Former North aide takes over at Crater

Jared Casper had two main goals growing up.

When the 39-year-old lawyer was named Crater High head boys basketball coach last week, succeeding Troy McNichols, he crossed the second one off his list.

"The thing I always wanted to do was be a lawyer and a high school head basketball coach," said Casper.

Casper, a 1998 graduate of Gonzaga University School of Law, moved to the Rogue Valley in 2008 to join a law firm.

Soon afterward he got involved coaching basketball as a North Medford High girls assistant under Kevin Dixon.

"I was so lucky to have him on my staff," said Dixon. "He's very knowledgeable, he's been successful and he's good with the kids. It's nothing but pluses."

Casper helped Dixon game plan and make personnel decisions. The Black Tornado coach demonstrated confidence in Casper's abilities.

"He ran parts of practice," said Dixon. "A lot of times, on the bench, he made substitutions during games and I had no problem with that."

Prior to moving to Oregon, Casper gained basketball coaching experience during a five-year stint as a boys varsity assistant at Provo High School in Utah. During that time, the school went to four state championship games and won three.

Crater Athletic Director Jeff Johnson said Casper rose to the top among a group of attractive applicants.

"He stood out," says Johnson. "He's a sharp guy who is a great communicator and is very organized. He's a kid-friendly type of guy."

Casper says he was impressed the first time on the Crater campus.

"When I first moved to Medford I went to Crater for some event my kids were in," said Casper. "I remember walking into the gym and seeing all the state championship banners. I thought, 'That's a school I could coach at.' I thought this would be a good place to build a successful program."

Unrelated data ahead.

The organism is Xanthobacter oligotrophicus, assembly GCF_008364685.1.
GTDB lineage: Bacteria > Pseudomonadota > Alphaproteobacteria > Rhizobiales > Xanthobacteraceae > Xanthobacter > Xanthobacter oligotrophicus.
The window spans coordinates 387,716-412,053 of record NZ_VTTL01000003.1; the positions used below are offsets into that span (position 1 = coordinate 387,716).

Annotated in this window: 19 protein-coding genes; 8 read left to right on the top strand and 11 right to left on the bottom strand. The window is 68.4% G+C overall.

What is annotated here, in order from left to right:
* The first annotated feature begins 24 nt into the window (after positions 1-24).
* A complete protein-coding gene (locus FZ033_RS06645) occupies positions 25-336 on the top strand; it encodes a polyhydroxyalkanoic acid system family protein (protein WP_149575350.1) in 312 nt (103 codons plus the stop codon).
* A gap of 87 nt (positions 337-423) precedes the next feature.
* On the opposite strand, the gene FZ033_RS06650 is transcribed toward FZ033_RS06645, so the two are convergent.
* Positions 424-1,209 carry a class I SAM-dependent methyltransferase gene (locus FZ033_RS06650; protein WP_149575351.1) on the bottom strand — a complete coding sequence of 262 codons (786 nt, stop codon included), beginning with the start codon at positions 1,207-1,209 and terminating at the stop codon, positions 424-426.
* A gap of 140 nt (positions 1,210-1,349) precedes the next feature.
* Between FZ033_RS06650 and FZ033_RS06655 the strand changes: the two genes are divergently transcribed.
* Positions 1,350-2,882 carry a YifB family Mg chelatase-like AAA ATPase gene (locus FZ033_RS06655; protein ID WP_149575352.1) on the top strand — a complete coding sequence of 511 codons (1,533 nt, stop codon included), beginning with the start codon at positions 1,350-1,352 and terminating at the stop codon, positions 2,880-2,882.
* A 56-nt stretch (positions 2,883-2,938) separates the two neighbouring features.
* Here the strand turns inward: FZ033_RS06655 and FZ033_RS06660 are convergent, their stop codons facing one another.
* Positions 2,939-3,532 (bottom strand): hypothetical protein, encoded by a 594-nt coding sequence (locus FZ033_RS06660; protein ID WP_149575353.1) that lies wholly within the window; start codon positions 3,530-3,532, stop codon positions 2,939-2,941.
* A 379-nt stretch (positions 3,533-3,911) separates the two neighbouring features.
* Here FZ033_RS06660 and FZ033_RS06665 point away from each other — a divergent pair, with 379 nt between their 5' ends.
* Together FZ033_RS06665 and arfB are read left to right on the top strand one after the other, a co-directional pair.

Casper is enthused about assuming leadership of a program that finished sixth in last season's Class 5A state tournament. He has already become acquainted with some of the returning players.

"By my calculations, we have four kids coming back with the equivalent of 20 to 25 points a game," said Casper. "I'm excited about implementing the stuff I've learned at other levels and see where it takes us."

Defensively, Casper wants to use a team-oriented defense with both man and zone principles. And he plans to run the offense through the post.

"We want to control the paint," said Casper. "Anytime you can be leader of points in the paint, that gives you a very good chance of winning."

Casper and his wife, Juli, have seven children ranging from a high school sophomore to a 2-year-old.

Reach reporter Frank Silow at 776-4480, or e-mail

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